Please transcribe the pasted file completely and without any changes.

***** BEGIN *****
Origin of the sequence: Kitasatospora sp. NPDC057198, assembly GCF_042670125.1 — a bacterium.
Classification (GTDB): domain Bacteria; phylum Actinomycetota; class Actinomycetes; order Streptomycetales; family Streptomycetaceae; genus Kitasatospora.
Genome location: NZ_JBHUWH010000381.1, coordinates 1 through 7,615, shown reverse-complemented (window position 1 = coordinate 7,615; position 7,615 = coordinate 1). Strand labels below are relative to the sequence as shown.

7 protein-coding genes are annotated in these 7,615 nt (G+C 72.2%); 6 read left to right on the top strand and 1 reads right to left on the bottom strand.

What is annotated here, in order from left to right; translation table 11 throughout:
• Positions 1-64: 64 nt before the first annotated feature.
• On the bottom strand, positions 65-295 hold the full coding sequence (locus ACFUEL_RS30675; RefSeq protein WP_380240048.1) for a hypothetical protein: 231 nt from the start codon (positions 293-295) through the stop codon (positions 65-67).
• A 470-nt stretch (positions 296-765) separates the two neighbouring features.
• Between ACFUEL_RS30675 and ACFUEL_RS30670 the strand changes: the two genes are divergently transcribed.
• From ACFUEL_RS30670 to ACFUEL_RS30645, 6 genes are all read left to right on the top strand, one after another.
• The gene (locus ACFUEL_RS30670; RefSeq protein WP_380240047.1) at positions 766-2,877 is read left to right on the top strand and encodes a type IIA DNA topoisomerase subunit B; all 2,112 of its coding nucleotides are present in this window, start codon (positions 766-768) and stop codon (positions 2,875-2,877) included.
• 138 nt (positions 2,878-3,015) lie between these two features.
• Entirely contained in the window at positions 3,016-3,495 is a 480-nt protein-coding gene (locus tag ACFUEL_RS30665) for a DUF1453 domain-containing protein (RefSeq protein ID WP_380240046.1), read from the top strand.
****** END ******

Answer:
Origin of the sequence: Kitasatospora sp. NPDC057198, assembly GCF_042670125.1 — a bacterium.
Classification (GTDB): domain Bacteria; phylum Actinomycetota; class Actinomycetes; order Streptomycetales; family Streptomycetaceae; genus Kitasatospora.
Genome location: NZ_JBHUWH010000381.1, coordinates 1 through 7,615, shown reverse-complemented (window position 1 = coordinate 7,615; position 7,615 = coordinate 1). Strand labels below are relative to the sequence as shown.

7 protein-coding genes are annotated in these 7,615 nt (G+C 72.2%); 6 read left to right on the top strand and 1 reads right to left on the bottom strand.

What is annotated here, in order from left to right; translation table 11 throughout:
• Positions 1-64: 64 nt before the first annotated feature.
• On the bottom strand, positions 65-295 hold the full coding sequence (locus ACFUEL_RS30675; RefSeq protein WP_380240048.1) for a hypothetical protein: 231 nt from the start codon (positions 293-295) through the stop codon (positions 65-67).
• A 470-nt stretch (positions 296-765) separates the two neighbouring features.
• Between ACFUEL_RS30675 and ACFUEL_RS30670 the strand changes: the two genes are divergently transcribed.
• From ACFUEL_RS30670 to ACFUEL_RS30645, 6 genes are all read left to right on the top strand, one after another.
• The gene (locus ACFUEL_RS30670; RefSeq protein WP_380240047.1) at positions 766-2,877 is read left to right on the top strand and encodes a type IIA DNA topoisomerase subunit B; all 2,112 of its coding nucleotides are present in this window, start codon (positions 766-768) and stop codon (positions 2,875-2,877) included.
• 138 nt (positions 2,878-3,015) lie between these two features.
• Entirely contained in the window at positions 3,016-3,495 is a 480-nt protein-coding gene (locus tag ACFUEL_RS30665) for a DUF1453 domain-containing protein (RefSeq protein ID WP_380240046.1), read from the top strand.